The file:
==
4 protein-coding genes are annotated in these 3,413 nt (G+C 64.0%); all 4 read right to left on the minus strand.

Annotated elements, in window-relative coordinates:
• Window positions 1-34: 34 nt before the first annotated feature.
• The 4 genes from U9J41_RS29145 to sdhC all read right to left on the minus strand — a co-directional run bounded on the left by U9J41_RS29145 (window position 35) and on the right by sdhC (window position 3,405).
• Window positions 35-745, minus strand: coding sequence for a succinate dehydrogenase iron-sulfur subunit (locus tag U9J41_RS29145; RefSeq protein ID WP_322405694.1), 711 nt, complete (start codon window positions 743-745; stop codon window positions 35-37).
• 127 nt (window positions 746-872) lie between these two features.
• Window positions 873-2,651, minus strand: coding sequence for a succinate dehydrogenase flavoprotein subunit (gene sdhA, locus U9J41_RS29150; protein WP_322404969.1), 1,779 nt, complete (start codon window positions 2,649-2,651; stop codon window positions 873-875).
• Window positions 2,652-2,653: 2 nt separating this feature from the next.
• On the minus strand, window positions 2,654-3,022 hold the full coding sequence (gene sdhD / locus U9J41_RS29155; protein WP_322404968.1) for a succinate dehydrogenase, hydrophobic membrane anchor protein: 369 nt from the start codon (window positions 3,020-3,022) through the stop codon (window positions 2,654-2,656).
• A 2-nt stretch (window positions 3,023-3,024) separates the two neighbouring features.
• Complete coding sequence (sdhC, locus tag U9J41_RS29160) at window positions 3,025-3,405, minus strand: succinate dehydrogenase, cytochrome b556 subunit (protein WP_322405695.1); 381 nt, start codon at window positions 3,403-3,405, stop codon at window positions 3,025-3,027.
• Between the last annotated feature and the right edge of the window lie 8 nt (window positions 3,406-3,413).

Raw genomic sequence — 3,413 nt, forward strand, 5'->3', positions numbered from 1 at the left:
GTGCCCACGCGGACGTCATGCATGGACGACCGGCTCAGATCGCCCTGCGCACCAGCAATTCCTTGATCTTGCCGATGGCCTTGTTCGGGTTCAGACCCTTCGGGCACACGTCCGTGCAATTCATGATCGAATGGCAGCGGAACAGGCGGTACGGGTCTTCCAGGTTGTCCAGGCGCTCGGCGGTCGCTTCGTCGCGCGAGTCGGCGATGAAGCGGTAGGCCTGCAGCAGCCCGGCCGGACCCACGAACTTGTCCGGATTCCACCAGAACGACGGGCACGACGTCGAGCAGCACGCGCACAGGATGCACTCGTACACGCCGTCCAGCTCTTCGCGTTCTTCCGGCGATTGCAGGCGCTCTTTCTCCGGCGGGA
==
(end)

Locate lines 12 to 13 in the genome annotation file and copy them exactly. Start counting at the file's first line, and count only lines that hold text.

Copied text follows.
• Between the last annotated feature and the right edge of the window lie 8 nt (window positions 3,406-3,413).

Raw genomic sequence — 3,413 nt, forward strand, 5'->3', positions numbered from 1 at the left: